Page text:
Equestrian businesses that compost muck to use as fertiliser will have to pay an annual fee of up to £500 under new government legislation. The regulations come into force on 1 July 2005, and have taken the horse industry by surprise.
Manure from privately kept horses is classed as household waste and will be exempt. But manure from businesses — from livery yards to studs and riding schools — is classified as industrial waste, so the way it is kept, treated and disposed of is currently subject to the Waste Management and Licensing Regulations (1994).
One of the stipulations of these regulations is that muck must be taken away by a licensed remover, unless it is composted on site for use as a fertiliser.
From July, annual charges will be imposed on equestrian businesses that compost muck heaps of more than five tonnes. They will have to install impermeable (concrete) pads beneath muck heaps, with sealed drainage — in other words, a holding tank for liquid that runs off — at a potential further cost of thousands of pounds.
“Horse manure is potentially harmful to the environment and human health, particularly when stored or spread near water — the nitrates from run-off can render water undrinkable,” said a DEFRA spokesman. “It is therefore important that it is dealt with appropriately and safely.”
The average horse produces nine tonnes of manure a year, so although most larger businesses are likely to have their muck heaps removed regularly, composting is a viable and much-used alternative for smaller yards.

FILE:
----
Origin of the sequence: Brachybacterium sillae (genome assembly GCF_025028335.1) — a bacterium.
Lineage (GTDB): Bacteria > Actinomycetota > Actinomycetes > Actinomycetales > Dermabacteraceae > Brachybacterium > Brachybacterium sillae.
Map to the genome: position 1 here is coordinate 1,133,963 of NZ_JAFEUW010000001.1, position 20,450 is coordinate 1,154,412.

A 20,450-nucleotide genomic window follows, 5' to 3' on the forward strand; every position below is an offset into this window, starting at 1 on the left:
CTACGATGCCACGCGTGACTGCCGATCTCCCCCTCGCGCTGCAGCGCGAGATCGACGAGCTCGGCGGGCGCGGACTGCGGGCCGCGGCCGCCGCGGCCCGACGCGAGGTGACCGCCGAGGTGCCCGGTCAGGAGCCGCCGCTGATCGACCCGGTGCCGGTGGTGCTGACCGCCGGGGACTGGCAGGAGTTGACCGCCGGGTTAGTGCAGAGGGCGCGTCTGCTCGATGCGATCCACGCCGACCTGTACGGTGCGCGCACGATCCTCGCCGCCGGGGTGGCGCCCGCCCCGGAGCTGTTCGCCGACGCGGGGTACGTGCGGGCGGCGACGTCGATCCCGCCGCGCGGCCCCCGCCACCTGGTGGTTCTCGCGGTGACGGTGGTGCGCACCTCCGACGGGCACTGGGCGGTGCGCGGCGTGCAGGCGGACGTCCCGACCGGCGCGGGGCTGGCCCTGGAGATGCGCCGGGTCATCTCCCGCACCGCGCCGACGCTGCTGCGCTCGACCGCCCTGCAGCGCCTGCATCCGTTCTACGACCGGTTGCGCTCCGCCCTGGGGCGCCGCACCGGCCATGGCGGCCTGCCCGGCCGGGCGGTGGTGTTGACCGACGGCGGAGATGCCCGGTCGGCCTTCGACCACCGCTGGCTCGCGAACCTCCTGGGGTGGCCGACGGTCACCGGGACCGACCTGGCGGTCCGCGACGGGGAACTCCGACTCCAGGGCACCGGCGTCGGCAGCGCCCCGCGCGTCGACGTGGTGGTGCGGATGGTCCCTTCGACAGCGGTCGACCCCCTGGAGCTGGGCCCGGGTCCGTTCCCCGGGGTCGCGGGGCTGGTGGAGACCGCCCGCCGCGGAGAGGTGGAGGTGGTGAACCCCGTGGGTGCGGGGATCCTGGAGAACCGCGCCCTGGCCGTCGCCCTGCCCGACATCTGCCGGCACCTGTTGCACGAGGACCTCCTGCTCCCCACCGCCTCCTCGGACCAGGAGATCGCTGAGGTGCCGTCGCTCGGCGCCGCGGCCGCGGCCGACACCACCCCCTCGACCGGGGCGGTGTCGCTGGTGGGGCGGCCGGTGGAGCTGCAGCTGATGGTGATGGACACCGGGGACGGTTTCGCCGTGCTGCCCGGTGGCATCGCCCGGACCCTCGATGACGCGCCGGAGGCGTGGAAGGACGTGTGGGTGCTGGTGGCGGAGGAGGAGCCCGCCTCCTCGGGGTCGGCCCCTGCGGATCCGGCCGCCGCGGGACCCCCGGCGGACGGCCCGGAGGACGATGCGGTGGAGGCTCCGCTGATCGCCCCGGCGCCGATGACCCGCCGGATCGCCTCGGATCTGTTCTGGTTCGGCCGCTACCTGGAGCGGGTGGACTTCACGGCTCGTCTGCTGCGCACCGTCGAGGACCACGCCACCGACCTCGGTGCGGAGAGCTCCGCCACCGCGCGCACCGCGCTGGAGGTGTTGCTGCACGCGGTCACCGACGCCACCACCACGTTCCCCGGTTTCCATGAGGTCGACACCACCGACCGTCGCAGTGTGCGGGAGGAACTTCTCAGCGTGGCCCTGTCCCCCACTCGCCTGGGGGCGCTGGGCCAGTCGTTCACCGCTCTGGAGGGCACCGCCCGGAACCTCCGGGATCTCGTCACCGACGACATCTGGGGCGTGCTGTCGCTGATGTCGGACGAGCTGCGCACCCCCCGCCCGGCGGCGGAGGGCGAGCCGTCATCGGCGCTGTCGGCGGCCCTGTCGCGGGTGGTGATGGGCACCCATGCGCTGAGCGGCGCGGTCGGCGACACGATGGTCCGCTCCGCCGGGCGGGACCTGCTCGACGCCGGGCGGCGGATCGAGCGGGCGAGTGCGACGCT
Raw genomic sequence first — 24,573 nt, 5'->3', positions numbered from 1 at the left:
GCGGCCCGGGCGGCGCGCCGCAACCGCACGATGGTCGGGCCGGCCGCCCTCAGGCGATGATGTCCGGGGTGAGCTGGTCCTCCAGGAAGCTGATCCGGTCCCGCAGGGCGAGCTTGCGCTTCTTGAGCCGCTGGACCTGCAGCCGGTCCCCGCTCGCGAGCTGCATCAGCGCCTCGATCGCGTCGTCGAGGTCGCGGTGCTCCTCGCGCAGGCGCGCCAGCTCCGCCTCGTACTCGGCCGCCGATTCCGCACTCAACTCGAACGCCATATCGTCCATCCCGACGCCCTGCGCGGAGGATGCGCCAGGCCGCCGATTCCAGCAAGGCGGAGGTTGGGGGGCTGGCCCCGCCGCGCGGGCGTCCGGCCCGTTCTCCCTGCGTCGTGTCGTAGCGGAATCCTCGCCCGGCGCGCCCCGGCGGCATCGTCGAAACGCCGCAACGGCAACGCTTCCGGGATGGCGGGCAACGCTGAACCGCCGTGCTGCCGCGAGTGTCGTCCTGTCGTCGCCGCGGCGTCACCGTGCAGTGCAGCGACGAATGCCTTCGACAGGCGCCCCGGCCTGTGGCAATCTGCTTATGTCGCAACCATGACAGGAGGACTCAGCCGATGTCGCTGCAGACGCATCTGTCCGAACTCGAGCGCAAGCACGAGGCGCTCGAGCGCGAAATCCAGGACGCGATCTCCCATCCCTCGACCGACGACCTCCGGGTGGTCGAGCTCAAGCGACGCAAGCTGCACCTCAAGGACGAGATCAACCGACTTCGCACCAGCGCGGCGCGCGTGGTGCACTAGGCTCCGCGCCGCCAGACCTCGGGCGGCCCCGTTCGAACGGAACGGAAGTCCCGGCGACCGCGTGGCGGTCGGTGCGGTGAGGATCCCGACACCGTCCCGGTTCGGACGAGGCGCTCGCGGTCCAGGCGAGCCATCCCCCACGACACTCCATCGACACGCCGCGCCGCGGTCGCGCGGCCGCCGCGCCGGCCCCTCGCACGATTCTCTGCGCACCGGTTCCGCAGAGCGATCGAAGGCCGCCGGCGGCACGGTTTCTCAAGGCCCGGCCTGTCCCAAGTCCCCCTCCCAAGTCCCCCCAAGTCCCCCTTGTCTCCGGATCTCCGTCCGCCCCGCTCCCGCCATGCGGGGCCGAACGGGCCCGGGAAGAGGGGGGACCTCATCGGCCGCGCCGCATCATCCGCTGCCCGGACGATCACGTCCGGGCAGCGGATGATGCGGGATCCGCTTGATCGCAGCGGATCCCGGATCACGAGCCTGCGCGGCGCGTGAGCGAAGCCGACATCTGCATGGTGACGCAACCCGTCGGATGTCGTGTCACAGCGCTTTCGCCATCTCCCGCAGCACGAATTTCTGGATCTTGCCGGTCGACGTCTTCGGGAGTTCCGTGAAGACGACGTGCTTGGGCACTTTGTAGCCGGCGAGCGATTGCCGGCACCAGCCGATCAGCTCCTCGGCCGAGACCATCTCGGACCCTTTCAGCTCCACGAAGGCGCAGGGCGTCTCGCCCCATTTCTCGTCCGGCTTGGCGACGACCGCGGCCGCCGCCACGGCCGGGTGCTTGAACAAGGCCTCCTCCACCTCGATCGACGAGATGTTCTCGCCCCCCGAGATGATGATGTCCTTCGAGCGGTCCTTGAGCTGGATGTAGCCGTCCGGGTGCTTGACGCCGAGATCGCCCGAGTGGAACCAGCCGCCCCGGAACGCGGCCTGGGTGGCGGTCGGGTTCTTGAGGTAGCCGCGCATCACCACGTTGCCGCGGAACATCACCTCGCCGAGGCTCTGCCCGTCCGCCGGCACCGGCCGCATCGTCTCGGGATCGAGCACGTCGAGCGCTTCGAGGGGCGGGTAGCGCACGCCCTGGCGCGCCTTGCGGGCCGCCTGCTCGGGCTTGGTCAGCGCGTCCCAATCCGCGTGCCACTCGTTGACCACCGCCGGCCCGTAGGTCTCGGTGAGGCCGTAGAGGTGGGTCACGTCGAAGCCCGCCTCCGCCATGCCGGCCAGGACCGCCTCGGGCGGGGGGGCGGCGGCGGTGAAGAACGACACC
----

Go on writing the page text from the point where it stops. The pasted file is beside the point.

A muck heap of less than five tonnes will not incur a charge, but one of between five and 50 tonnes will cost £252 for the first year and £174 thereafter, while 50-400 tonnes will cost £482 for the first year and £402 each year after that.
The funds will be reinvested back into the Environment Agency, according to DEFRA’s spokesman, who added: “There may be exemptions on a case-by-case basis, but individuals will have to speak to their local Environment Agency.”
Duncan Brown, chairman for the Association of British Riding Schools, was unaware of the forthcoming legislation when first contacted by Horse & Hound.
He said: “It will affect riding school proprietors through increased costs. As manure has been spread for as long as land has been farmed, you wonder what the problem is, especially as farmers are being urged to return to organic systems.”
The British Horse Society (BHS) has met with members of DEFRA’s horse team to discuss the issue, but was not made properly aware of the new law. It has asked for clarification, and until then did not want to comment.
Tony Williamson, head of DEFRA’s horse team, said: “We’re working with waste management to ensure this doesn’t present a problem for the horse industry.”
- This exclusive news story was first published in Horse & Hound (28 April, ’05)
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